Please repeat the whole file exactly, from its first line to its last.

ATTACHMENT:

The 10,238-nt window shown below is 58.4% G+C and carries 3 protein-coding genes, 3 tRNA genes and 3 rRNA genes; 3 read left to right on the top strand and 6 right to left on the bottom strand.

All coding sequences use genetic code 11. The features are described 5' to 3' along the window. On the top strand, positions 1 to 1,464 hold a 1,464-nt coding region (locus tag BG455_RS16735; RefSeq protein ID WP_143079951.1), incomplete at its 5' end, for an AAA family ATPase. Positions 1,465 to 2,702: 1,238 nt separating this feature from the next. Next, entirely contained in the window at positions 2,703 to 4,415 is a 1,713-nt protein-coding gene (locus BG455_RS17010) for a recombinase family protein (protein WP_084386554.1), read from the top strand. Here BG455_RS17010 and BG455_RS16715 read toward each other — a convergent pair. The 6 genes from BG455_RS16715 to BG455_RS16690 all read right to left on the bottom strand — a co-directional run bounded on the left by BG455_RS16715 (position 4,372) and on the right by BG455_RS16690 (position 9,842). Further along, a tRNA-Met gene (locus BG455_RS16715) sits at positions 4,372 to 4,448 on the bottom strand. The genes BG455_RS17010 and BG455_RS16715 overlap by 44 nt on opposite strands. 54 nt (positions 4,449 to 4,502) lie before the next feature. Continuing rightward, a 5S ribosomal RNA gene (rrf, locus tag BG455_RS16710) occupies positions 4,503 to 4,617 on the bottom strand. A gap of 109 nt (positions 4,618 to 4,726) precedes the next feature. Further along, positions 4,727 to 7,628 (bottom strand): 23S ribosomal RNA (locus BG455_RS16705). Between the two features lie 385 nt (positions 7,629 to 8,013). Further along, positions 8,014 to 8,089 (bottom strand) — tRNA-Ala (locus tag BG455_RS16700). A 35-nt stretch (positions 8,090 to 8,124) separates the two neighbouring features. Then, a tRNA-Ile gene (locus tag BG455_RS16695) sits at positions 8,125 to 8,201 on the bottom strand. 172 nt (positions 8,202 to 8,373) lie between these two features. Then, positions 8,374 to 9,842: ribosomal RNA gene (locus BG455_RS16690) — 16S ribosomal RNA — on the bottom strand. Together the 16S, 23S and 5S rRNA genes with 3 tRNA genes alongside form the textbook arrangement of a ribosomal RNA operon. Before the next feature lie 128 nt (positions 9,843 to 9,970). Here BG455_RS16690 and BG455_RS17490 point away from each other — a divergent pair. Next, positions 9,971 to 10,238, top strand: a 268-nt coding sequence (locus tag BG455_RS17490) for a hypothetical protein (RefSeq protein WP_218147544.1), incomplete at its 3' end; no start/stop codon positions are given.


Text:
The 10,238-nt window shown below is 58.4% G+C and carries 3 protein-coding genes, 3 tRNA genes and 3 rRNA genes; 3 read left to right on the top strand and 6 right to left on the bottom strand.

All coding sequences use genetic code 11. The features are described 5' to 3' along the window. On the top strand, positions 1 to 1,464 hold a 1,464-nt coding region (locus tag BG455_RS16735; RefSeq protein ID WP_143079951.1), incomplete at its 5' end, for an AAA family ATPase. Positions 1,465 to 2,702: 1,238 nt separating this feature from the next. Next, entirely contained in the window at positions 2,703 to 4,415 is a 1,713-nt protein-coding gene (locus BG455_RS17010) for a recombinase family protein (protein WP_084386554.1), read from the top strand. Here BG455_RS17010 and BG455_RS16715 read toward each other — a convergent pair. The 6 genes from BG455_RS16715 to BG455_RS16690 all read right to left on the bottom strand — a co-directional run bounded on the left by BG455_RS16715 (position 4,372) and on the right by BG455_RS16690 (position 9,842). Further along, a tRNA-Met gene (locus BG455_RS16715) sits at positions 4,372 to 4,448 on the bottom strand. The genes BG455_RS17010 and BG455_RS16715 overlap by 44 nt on opposite strands. 54 nt (positions 4,449 to 4,502) lie before the next feature. Continuing rightward, a 5S ribosomal RNA gene (rrf, locus tag BG455_RS16710) occupies positions 4,503 to 4,617 on the bottom strand. A gap of 109 nt (positions 4,618 to 4,726) precedes the next feature. Further along, positions 4,727 to 7,628 (bottom strand): 23S ribosomal RNA (locus BG455_RS16705). Between the two features lie 385 nt (positions 7,629 to 8,013). Further along, positions 8,014 to 8,089 (bottom strand) — tRNA-Ala (locus tag BG455_RS16700). A 35-nt stretch (positions 8,090 to 8,124) separates the two neighbouring features. Then, a tRNA-Ile gene (locus tag BG455_RS16695) sits at positions 8,125 to 8,201 on the bottom strand. 172 nt (positions 8,202 to 8,373) lie between these two features. Then, positions 8,374 to 9,842: ribosomal RNA gene (locus BG455_RS16690) — 16S ribosomal RNA — on the bottom strand. Together the 16S, 23S and 5S rRNA genes with 3 tRNA genes alongside form the textbook arrangement of a ribosomal RNA operon. Before the next feature lie 128 nt (positions 9,843 to 9,970). Here BG455_RS16690 and BG455_RS17490 point away from each other — a divergent pair. Next, positions 9,971 to 10,238, top strand: a 268-nt coding sequence (locus tag BG455_RS17490) for a hypothetical protein (RefSeq protein WP_218147544.1), incomplete at its 3' end; no start/stop codon positions are given.